After about 100 m, a rough unofficial track used as a firebreak joins from the right. This is a marker for the next landmark, the Dipping Hole, the turn
-off to which is not easy to find. Barely 30 m after the unofficial track, look for 3-4 stone steps down in the path, then a sandstone outcropping surface and finally a 1.8 m high tree stump on the left. Here if you take the
track to the left, which may be overgrown, you will, after about 25 m, reach the Dipping Hole.
The Dipping Hole is a broadening of Berowra Creek at a sharp bend,
marking the confluence of two creeks. Here you can see Coachwoods Ceratopetalum apetalum and Black Wattles Callicoma serratifolia. Storm debris may be seen as high as 3m above normal water level.
Continue along the Great North Walk by a timber bridge over the second unnamed tributary creek and a pair of double plank crossings. Follow Berowra Creek through an area dominated by Sydney Red Gums and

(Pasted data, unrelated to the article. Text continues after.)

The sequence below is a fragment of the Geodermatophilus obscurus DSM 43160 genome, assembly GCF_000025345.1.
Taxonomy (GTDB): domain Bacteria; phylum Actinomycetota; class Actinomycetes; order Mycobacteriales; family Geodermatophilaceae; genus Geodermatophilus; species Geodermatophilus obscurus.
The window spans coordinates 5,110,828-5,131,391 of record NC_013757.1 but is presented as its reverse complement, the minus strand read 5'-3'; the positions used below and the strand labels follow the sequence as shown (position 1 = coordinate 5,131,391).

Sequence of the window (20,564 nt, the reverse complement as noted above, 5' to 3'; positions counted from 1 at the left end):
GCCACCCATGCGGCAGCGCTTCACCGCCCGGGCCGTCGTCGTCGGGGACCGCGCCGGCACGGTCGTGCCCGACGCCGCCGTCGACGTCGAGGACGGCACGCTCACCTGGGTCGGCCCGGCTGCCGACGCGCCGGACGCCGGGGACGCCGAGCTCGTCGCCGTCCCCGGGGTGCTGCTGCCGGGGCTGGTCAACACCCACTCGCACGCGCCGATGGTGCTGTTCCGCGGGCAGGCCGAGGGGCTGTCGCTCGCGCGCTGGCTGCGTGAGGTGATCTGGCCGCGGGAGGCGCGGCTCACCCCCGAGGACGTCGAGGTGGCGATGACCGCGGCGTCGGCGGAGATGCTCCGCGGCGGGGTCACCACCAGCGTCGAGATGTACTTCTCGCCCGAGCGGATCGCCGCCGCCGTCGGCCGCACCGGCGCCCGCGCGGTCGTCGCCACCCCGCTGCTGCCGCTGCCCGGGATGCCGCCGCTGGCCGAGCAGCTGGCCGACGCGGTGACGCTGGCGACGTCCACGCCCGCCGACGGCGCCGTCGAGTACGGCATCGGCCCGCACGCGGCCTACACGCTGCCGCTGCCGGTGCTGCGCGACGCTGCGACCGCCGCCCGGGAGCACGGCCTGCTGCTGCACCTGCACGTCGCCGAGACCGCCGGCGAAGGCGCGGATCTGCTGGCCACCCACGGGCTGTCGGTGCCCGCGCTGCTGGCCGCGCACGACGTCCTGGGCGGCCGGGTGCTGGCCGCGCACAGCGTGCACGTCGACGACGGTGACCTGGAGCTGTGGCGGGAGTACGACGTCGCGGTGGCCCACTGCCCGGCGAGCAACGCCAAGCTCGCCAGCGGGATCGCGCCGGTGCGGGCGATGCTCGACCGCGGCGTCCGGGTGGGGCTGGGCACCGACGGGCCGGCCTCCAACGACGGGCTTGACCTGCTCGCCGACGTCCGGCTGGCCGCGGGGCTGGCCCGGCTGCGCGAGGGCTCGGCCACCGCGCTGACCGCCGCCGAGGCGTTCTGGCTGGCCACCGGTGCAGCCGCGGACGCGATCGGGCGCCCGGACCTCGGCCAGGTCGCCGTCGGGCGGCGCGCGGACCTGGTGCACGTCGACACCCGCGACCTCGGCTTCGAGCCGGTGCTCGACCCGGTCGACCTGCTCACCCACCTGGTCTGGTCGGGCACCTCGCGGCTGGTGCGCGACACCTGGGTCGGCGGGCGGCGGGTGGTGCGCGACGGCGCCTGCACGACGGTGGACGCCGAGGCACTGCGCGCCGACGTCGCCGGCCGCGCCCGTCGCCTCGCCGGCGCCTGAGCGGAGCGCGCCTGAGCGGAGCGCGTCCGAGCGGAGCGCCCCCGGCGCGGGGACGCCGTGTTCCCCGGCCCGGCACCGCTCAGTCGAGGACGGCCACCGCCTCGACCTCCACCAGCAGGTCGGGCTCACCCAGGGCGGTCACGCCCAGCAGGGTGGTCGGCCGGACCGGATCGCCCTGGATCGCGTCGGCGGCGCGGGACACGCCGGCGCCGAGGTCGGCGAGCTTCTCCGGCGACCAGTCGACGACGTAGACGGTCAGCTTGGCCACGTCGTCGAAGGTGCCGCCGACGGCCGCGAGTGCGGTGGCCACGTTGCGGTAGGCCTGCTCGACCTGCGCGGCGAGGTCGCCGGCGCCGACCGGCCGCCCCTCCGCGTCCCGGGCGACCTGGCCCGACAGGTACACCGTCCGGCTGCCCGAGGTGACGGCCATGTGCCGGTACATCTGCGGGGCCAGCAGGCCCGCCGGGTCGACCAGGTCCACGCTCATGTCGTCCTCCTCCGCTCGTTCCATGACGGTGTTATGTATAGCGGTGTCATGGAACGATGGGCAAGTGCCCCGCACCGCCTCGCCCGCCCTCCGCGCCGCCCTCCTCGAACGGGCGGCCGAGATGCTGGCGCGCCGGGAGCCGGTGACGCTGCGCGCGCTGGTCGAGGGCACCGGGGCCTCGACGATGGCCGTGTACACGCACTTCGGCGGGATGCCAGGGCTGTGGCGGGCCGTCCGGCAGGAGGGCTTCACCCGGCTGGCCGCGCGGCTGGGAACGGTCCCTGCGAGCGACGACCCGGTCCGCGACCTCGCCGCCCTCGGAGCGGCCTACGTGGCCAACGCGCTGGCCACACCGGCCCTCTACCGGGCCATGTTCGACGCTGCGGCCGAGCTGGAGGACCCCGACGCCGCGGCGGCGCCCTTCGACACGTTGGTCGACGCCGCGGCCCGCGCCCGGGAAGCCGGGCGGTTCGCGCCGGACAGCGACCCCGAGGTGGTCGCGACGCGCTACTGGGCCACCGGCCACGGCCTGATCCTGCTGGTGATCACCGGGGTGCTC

Sydney Peppermints, many of which have hollows that are havens for fauna. By-pass a turn-off to the right to Quarter Sessions Road, and pass through numerous large grass trees Xanthorrhoea arborea and climb out
of the valley, aided by some log-formed steps.
Descend again. Cross the creek with the sandstone rock-ledge waterfall on the left, below which is a shady valley.
On the other side of the creek the track rises through a glade of Black Sheoak Allocasuarina littoralis, which continues for a kilometre or more.
Note the characteristic sparse understorey, due to the suppressive effect of the fallen pine needle - like leaves inhibiting the growth of groundcovers, shrubs and other plants. The track rises to higher ground, below
Western Crescent, Westleigh, then drops steadily followed by a short rise to another timber bridge over another creek. This bridge is recognised by a Sydney Red Gum Angophora costata, which seems to hold it up on the
One hundred metres later the path crosses yet another tributary, rising fairly steeply through dry, sandy, rocky country, with Banksia. This is one of
the more difficult parts of the route. Half way up the climb and to the right is a side track to Quarter Sessions Road.